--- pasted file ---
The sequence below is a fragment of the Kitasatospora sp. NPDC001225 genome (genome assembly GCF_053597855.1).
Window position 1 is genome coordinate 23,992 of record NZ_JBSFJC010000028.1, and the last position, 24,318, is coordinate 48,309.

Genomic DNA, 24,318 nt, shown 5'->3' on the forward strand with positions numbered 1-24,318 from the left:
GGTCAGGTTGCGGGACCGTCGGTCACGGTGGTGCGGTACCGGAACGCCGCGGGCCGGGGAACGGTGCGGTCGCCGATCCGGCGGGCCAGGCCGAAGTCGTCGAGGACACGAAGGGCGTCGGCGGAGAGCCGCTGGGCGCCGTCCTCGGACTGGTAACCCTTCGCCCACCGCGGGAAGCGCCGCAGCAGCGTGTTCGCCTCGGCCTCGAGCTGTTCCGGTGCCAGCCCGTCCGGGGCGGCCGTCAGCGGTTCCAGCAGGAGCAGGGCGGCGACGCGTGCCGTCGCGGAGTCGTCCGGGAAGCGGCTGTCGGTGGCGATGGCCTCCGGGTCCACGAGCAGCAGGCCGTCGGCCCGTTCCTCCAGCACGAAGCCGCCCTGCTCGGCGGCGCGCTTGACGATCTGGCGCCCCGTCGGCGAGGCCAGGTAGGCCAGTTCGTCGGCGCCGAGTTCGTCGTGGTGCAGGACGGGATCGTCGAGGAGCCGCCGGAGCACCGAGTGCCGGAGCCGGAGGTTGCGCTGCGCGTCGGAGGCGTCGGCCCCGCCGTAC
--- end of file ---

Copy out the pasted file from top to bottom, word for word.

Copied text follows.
The sequence below is a fragment of the Kitasatospora sp. NPDC001225 genome (genome assembly GCF_053597855.1).
Window position 1 is genome coordinate 23,992 of record NZ_JBSFJC010000028.1, and the last position, 24,318, is coordinate 48,309.

Genomic DNA, 24,318 nt, shown 5'->3' on the forward strand with positions numbered 1-24,318 from the left:
GGTCAGGTTGCGGGACCGTCGGTCACGGTGGTGCGGTACCGGAACGCCGCGGGCCGGGGAACGGTGCGGTCGCCGATCCGGCGGGCCAGGCCGAAGTCGTCGAGGACACGAAGGGCGTCGGCGGAGAGCCGCTGGGCGCCGTCCTCGGACTGGTAACCCTTCGCCCACCGCGGGAAGCGCCGCAGCAGCGTGTTCGCCTCGGCCTCGAGCTGTTCCGGTGCCAGCCCGTCCGGGGCGGCCGTCAGCGGTTCCAGCAGGAGCAGGGCGGCGACGCGTGCCGTCGCGGAGTCGTCCGGGAAGCGGCTGTCGGTGGCGATGGCCTCCGGGTCCACGAGCAGCAGGCCGTCGGCCCGTTCCTCCAGCACGAAGCCGCCCTGCTCGGCGGCGCGCTTGACGATCTGGCGCCCCGTCGGCGAGGCCAGGTAGGCCAGTTCGTCGGCGCCGAGTTCGTCGTGGTGCAGGACGGGATCGTCGAGGAGCCGCCGGAGCACCGAGTGCCGGAGCCGGAGGTTGCGCTGCGCGTCGGAGGCGTCGGCCCCGCCGTAC